Translating comic books to video games is just as big of a cross-media challenge as adapting movies, with something usually becoming lost in translation from ink-and-paper to interactive. While Batman has been successfully adapted to games with the last two Arkham titles, and Spider-Man has seen his own moderate success in the field, usually you wind up with stinkers like Aquaman: Battle for Atlantis or, heaven help us, Superman 64.
The rarely-cited success of comic-book video games was 2007's The Darkness, a dark (natch) and gritty first-person shooter based on Top Cow's demonically possessed hitman Jackie Estacado. While it took liberties with the source material, shucking off Jackie's organic armor and roping in the heavier aspects of the mythology, it was nonetheless a fun, first-person romp through New York City.
With original Darkness developer Starbreeze tied up with updating EA's Syndicate, development on The Darkness II fell to Digital Extremes, who took the sequel in a bold departure from its predecessor in graphics, scope, and gameplay.
In the years following the first Darkness title, former hitman Jackie Estacado used the power of the Darkness to become the Don of the Franchetti crime family, before bottling the demon away. Unfortunately for Jackie, a game-opening hit on his life leaves him mortally wounded and with only one hope for survival: releasing the Darkness back onto the world. What starts as a simple hit quickly escalates into a mob war, where Jackie learns that the hit on his life was actually orchestrated by The Brotherhood, an order almost as ancient as the Darkness itself and who have their own plans for Jackie's power.
The first major difference of The Darkness II from the original title is the amazing art direction. Gone are Starbreeze's trademark inky shadows and photorealism, replaced with a cel-shaded, hand drawn style that apes the look of a comic book while still maintaining the weight of a real-world environment. Textures are shaded with cross-hatching and the color palette almost tips into being garish, giving the game an incredibly unique and beautiful style.
The second difference comes from the slightly overwhelming quad-wielding system. Jackie can wield a gun in each hand, controlled with the left and right triggers, as well as control his twin Darkness tentacles with the left and right shoulder buttons. While initially unwieldy (I normally don't keep my first two fingers parked atop the controller), the gentle learning curve quickly turn you into an almost unstoppable killing machine. The ability to shoot an enemy to stun them, followed up with a quick grab of the left tentacle became second nature, paving the way for the game's grotesque executions. Enemies held aloft by your left tentacle can be dispatched in a number of horrific ways, which yield additional benefits like health, ammo, or a shield made of the Darkness itself. I don't quite understand the correlation between tearing a man's spinal column out through his anus and receiving a shield, but the executions are psychotically satisfying and add a layer of strategy to the game, as they also yield the player more Essence, which can be used to upgrade Jackie's already impressive repertoire of murderous abilities.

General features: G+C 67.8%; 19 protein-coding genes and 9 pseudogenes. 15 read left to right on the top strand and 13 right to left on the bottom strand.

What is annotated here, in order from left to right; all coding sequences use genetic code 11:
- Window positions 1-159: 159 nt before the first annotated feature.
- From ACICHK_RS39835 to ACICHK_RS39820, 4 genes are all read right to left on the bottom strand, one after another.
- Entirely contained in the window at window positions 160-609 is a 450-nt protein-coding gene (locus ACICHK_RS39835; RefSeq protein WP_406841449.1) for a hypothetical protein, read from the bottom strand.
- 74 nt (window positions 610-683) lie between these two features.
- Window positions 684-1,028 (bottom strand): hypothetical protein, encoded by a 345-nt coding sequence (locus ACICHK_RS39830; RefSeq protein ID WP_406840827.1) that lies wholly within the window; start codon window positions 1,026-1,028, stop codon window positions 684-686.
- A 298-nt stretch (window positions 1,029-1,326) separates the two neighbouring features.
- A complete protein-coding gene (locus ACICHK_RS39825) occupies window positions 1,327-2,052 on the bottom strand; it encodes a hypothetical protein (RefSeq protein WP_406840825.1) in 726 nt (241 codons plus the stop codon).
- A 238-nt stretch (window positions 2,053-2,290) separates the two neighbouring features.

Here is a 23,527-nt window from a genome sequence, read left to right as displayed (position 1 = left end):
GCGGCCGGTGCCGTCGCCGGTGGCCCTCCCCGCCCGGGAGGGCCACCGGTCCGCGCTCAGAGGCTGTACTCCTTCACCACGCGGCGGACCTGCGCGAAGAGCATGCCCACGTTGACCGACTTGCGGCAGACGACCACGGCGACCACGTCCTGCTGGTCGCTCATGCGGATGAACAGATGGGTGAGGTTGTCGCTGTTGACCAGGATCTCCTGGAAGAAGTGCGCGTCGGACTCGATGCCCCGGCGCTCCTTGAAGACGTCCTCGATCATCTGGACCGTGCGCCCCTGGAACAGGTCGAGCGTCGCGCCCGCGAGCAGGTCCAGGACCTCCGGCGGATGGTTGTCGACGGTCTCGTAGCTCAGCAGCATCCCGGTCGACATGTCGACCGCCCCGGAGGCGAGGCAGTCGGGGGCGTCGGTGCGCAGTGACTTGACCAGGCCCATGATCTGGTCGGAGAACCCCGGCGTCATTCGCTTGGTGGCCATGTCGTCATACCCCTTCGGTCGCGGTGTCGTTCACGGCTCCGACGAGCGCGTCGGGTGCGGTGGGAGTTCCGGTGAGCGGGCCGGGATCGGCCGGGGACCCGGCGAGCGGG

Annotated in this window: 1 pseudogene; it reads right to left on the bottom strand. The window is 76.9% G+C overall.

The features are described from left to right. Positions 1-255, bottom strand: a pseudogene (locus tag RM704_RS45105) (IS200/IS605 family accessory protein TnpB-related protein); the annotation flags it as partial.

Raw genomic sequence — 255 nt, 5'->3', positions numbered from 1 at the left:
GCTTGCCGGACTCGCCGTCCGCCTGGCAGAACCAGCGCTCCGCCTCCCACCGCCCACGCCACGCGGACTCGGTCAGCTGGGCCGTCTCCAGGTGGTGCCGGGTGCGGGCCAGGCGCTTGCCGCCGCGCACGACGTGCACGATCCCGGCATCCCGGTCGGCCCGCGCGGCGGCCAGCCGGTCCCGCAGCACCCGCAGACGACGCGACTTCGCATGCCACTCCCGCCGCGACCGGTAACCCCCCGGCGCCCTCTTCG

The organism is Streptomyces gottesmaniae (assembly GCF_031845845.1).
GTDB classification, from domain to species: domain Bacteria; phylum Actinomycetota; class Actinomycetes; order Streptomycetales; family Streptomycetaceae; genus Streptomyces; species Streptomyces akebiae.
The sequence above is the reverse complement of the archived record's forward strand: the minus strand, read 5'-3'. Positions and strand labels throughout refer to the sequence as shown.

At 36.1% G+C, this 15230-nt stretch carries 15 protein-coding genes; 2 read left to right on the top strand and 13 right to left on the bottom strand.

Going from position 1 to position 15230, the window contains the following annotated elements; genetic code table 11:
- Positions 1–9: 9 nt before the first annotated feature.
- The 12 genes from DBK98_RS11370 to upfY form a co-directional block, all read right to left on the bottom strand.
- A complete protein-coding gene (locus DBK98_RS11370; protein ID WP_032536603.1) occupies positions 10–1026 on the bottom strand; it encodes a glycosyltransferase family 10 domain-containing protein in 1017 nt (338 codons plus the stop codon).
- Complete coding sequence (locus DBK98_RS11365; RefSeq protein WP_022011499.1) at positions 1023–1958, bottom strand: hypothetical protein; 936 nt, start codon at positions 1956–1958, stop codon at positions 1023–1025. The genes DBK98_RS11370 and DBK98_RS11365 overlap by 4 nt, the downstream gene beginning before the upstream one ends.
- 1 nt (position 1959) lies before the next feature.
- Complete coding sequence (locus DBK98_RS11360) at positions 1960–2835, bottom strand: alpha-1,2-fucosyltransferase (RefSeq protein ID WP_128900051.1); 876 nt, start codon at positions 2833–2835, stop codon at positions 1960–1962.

Finally, there's the matter of the story. Darkness comic scribe Paul Jenkins was brought on board to flesh out Jackie's tale, and he added an incredible amount of depth and emotion to the game's campaign. In addition to reinserting the deeper parts of the Darkness mythos, he also added a remarkable sense of emotional depth to Jackie Estacado. Between-level loading screens are showcases for Jackie's ruminations on life, hosting the Darkness, and his lost love Jenny (who was murdered in the first game by Jackie's adopted Uncle Pauly). Jackie's reminiscing over an ice cream cone with Jenny is surprisingly powerful stuff, and his relentless guilt over her death makes him a tragic character. Adding to the tragedy is the near-constant anguish he goes through, never truly feeling like he's in control of himself or the Darkness, and even the quiet moments in his life are quickly dismembered by horror, death, and loss.
While the brevity of the game's campaign—a lean 5-6 hours—may turn some people off, I found it to be pretty much the perfect length for the story Jenkins tells. I wasn't left wanting for loose ends to be tied up (except for the huge, post-game stinger) and the story moves at a natural pace. While I certainly wanted to spend more time in the game, I didn't feel cheated as far as story goes.
However, there is still more to The Darkness II than the continuation of Jackie's story. In a fascinating co-op mode called Vendettas, players can choose to be one of four Darkness-fueled assassins, grinding through a series of missions for Jackie that fall roughly in line with the game's storyline. While interesting in theory, each of the game's four racially stereotypical characters (an Israeli soldier named Shoshanna has her name written in—I shit you not—Hebrew-style whorls with a star of David for the "o.") only possess a fragment of the Darkness powers, thus leading to a less satisfying experience than the game proper. It's still a decent hoot, even in single-player, but it feels far less enjoyable than Jackie's part of the game.
The Darkness II improves on its predecessor in every way, changing out what didn't work while maintaining the great qualities that the previous game had. Faith No More frontman Mike Patton returns as the voice of the ancient evil, and he's as amazing as ever, but the rest of the game is a different—but brilliant—beast.